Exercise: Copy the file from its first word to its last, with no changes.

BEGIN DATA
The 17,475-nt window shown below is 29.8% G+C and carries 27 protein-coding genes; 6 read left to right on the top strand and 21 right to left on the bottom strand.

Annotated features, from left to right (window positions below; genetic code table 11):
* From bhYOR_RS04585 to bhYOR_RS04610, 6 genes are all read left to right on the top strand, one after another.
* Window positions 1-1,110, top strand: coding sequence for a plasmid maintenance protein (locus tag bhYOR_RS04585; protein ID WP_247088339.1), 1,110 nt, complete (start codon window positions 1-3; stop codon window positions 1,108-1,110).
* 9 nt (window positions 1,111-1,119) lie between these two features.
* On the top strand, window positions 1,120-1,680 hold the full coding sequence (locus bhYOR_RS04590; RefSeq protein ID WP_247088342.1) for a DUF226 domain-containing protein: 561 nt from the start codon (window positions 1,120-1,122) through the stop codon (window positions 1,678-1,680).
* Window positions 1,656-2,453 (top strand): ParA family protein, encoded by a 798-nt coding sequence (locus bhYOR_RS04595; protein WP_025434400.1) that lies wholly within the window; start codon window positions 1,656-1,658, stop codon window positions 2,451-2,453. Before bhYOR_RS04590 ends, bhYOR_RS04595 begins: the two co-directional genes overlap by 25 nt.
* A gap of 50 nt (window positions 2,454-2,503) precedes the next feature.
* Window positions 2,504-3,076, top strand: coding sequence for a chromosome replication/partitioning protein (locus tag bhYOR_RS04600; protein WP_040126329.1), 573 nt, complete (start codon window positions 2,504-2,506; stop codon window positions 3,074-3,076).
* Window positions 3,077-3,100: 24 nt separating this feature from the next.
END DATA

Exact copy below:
The 17,475-nt window shown below is 29.8% G+C and carries 27 protein-coding genes; 6 read left to right on the top strand and 21 right to left on the bottom strand.

Annotated features, from left to right (window positions below; genetic code table 11):
* From bhYOR_RS04585 to bhYOR_RS04610, 6 genes are all read left to right on the top strand, one after another.
* Window positions 1-1,110, top strand: coding sequence for a plasmid maintenance protein (locus tag bhYOR_RS04585; protein ID WP_247088339.1), 1,110 nt, complete (start codon window positions 1-3; stop codon window positions 1,108-1,110).
* 9 nt (window positions 1,111-1,119) lie between these two features.
* On the top strand, window positions 1,120-1,680 hold the full coding sequence (locus bhYOR_RS04590; RefSeq protein ID WP_247088342.1) for a DUF226 domain-containing protein: 561 nt from the start codon (window positions 1,120-1,122) through the stop codon (window positions 1,678-1,680).
* Window positions 1,656-2,453 (top strand): ParA family protein, encoded by a 798-nt coding sequence (locus bhYOR_RS04595; protein WP_025434400.1) that lies wholly within the window; start codon window positions 1,656-1,658, stop codon window positions 2,451-2,453. Before bhYOR_RS04590 ends, bhYOR_RS04595 begins: the two co-directional genes overlap by 25 nt.
* A gap of 50 nt (window positions 2,454-2,503) precedes the next feature.
* Window positions 2,504-3,076, top strand: coding sequence for a chromosome replication/partitioning protein (locus tag bhYOR_RS04600; protein WP_040126329.1), 573 nt, complete (start codon window positions 2,504-2,506; stop codon window positions 3,074-3,076).
* Window positions 3,077-3,100: 24 nt separating this feature from the next.